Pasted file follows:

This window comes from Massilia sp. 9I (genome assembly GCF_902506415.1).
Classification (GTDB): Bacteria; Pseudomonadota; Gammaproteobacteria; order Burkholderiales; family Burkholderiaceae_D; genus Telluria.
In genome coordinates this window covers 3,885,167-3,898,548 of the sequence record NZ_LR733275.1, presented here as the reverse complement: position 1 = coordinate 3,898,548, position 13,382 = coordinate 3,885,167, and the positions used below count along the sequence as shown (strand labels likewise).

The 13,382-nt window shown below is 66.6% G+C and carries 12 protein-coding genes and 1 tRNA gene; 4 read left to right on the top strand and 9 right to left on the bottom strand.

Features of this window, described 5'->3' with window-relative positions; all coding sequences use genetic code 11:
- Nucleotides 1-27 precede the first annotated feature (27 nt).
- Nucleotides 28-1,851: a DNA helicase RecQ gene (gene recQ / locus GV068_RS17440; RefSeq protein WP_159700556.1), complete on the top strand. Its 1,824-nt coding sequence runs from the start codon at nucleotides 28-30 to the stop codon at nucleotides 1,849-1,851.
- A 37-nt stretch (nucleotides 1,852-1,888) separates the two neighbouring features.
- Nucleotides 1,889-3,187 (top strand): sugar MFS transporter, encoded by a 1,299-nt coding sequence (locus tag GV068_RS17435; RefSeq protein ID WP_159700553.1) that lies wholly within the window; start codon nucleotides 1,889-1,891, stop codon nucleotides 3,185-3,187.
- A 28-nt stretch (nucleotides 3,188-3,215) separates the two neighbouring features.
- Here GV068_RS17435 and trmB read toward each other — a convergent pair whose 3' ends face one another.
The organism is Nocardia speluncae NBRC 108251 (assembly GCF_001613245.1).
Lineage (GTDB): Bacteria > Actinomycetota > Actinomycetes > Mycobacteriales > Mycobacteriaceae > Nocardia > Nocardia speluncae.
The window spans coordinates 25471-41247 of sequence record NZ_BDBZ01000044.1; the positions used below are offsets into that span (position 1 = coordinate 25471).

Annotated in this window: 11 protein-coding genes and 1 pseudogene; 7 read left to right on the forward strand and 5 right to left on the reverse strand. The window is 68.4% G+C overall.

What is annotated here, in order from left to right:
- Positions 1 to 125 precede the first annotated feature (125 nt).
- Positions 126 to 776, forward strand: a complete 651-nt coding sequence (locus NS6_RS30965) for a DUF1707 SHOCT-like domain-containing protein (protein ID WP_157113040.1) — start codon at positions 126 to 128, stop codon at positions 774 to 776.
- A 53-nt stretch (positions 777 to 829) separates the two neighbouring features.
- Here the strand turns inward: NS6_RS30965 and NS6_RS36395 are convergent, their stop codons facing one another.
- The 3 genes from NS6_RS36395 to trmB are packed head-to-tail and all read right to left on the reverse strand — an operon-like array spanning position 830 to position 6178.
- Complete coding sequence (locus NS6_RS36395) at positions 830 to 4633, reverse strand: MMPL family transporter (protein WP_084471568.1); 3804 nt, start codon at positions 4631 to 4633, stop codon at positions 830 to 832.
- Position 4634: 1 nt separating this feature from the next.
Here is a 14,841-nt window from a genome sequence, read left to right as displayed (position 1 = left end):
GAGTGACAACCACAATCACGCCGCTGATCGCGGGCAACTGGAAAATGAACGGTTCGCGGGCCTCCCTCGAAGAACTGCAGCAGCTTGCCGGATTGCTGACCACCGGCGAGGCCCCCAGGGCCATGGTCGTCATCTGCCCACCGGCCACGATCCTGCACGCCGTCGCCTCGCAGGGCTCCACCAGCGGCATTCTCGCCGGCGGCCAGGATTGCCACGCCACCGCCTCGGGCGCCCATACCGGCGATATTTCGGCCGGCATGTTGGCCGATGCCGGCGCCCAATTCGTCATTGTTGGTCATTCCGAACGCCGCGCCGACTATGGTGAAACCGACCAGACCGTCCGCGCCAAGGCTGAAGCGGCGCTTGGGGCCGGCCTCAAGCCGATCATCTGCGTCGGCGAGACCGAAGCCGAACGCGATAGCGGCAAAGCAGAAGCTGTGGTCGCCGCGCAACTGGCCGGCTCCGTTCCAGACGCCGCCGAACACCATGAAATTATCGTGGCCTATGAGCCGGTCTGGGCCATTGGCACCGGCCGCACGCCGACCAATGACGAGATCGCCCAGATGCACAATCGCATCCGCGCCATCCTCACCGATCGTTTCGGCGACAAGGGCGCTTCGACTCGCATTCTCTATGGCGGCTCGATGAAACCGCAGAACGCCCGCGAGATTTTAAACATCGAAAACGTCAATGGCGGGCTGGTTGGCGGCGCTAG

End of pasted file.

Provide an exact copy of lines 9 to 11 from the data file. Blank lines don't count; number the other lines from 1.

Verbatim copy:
- Nucleotides 1,889-3,187 (top strand): sugar MFS transporter, encoded by a 1,299-nt coding sequence (locus tag GV068_RS17435; RefSeq protein ID WP_159700553.1) that lies wholly within the window; start codon nucleotides 1,889-1,891, stop codon nucleotides 3,185-3,187.
- A 28-nt stretch (nucleotides 3,188-3,215) separates the two neighbouring features.
- Here GV068_RS17435 and trmB read toward each other — a convergent pair whose 3' ends face one another.